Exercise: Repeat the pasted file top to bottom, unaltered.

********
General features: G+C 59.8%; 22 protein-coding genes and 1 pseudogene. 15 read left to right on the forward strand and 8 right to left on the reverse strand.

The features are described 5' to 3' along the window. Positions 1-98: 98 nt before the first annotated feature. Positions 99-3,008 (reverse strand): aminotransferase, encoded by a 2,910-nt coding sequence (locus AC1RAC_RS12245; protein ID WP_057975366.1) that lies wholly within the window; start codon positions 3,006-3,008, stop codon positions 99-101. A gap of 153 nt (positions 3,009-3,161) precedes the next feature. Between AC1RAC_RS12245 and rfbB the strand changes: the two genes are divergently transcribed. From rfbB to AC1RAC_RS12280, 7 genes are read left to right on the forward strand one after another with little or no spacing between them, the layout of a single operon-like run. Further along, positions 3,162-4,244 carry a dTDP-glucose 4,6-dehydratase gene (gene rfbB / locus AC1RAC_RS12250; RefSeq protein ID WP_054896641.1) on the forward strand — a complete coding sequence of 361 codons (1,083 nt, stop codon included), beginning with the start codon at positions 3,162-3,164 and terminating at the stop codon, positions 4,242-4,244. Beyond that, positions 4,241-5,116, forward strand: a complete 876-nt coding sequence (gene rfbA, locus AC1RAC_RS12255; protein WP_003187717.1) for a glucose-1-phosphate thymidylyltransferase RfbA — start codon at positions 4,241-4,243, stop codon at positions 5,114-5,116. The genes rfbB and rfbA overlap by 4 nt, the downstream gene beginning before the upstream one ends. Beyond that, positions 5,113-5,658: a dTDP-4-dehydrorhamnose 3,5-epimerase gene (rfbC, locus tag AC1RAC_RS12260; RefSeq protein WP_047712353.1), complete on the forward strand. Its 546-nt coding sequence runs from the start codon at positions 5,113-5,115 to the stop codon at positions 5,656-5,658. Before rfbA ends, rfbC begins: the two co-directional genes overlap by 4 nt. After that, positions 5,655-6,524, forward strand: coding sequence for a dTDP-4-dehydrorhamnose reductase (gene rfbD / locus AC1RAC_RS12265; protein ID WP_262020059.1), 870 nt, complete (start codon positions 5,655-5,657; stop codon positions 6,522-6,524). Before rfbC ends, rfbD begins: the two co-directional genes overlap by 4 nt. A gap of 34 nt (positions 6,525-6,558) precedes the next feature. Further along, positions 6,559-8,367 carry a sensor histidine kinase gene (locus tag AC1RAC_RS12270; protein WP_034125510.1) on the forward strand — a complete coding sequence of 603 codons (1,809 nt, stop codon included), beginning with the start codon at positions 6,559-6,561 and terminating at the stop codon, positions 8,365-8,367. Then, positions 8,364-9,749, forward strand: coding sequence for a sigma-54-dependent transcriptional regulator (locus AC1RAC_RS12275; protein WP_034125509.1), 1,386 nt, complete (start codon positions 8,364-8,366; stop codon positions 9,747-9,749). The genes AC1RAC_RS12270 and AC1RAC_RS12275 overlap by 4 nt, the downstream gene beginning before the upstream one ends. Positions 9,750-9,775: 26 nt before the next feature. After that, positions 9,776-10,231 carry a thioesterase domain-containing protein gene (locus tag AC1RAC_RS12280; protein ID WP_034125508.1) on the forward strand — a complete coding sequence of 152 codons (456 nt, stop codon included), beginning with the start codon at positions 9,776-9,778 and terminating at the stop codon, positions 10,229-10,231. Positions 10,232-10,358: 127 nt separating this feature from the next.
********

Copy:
General features: G+C 59.8%; 22 protein-coding genes and 1 pseudogene. 15 read left to right on the forward strand and 8 right to left on the reverse strand.

The features are described 5' to 3' along the window. Positions 1-98: 98 nt before the first annotated feature. Positions 99-3,008 (reverse strand): aminotransferase, encoded by a 2,910-nt coding sequence (locus AC1RAC_RS12245; protein ID WP_057975366.1) that lies wholly within the window; start codon positions 3,006-3,008, stop codon positions 99-101. A gap of 153 nt (positions 3,009-3,161) precedes the next feature. Between AC1RAC_RS12245 and rfbB the strand changes: the two genes are divergently transcribed. From rfbB to AC1RAC_RS12280, 7 genes are read left to right on the forward strand one after another with little or no spacing between them, the layout of a single operon-like run. Further along, positions 3,162-4,244 carry a dTDP-glucose 4,6-dehydratase gene (gene rfbB / locus AC1RAC_RS12250; RefSeq protein ID WP_054896641.1) on the forward strand — a complete coding sequence of 361 codons (1,083 nt, stop codon included), beginning with the start codon at positions 3,162-3,164 and terminating at the stop codon, positions 4,242-4,244. Beyond that, positions 4,241-5,116, forward strand: a complete 876-nt coding sequence (gene rfbA, locus AC1RAC_RS12255; protein WP_003187717.1) for a glucose-1-phosphate thymidylyltransferase RfbA — start codon at positions 4,241-4,243, stop codon at positions 5,114-5,116. The genes rfbB and rfbA overlap by 4 nt, the downstream gene beginning before the upstream one ends. Beyond that, positions 5,113-5,658: a dTDP-4-dehydrorhamnose 3,5-epimerase gene (rfbC, locus tag AC1RAC_RS12260; RefSeq protein WP_047712353.1), complete on the forward strand. Its 546-nt coding sequence runs from the start codon at positions 5,113-5,115 to the stop codon at positions 5,656-5,658. Before rfbA ends, rfbC begins: the two co-directional genes overlap by 4 nt. After that, positions 5,655-6,524, forward strand: coding sequence for a dTDP-4-dehydrorhamnose reductase (gene rfbD / locus AC1RAC_RS12265; protein ID WP_262020059.1), 870 nt, complete (start codon positions 5,655-5,657; stop codon positions 6,522-6,524). Before rfbC ends, rfbD begins: the two co-directional genes overlap by 4 nt. A gap of 34 nt (positions 6,525-6,558) precedes the next feature. Further along, positions 6,559-8,367 carry a sensor histidine kinase gene (locus tag AC1RAC_RS12270; protein WP_034125510.1) on the forward strand — a complete coding sequence of 603 codons (1,809 nt, stop codon included), beginning with the start codon at positions 6,559-6,561 and terminating at the stop codon, positions 8,365-8,367. Then, positions 8,364-9,749, forward strand: coding sequence for a sigma-54-dependent transcriptional regulator (locus AC1RAC_RS12275; protein WP_034125509.1), 1,386 nt, complete (start codon positions 8,364-8,366; stop codon positions 9,747-9,749). The genes AC1RAC_RS12270 and AC1RAC_RS12275 overlap by 4 nt, the downstream gene beginning before the upstream one ends. Positions 9,750-9,775: 26 nt before the next feature. After that, positions 9,776-10,231 carry a thioesterase domain-containing protein gene (locus tag AC1RAC_RS12280; protein ID WP_034125508.1) on the forward strand — a complete coding sequence of 152 codons (456 nt, stop codon included), beginning with the start codon at positions 9,776-9,778 and terminating at the stop codon, positions 10,229-10,231. Positions 10,232-10,358: 127 nt separating this feature from the next.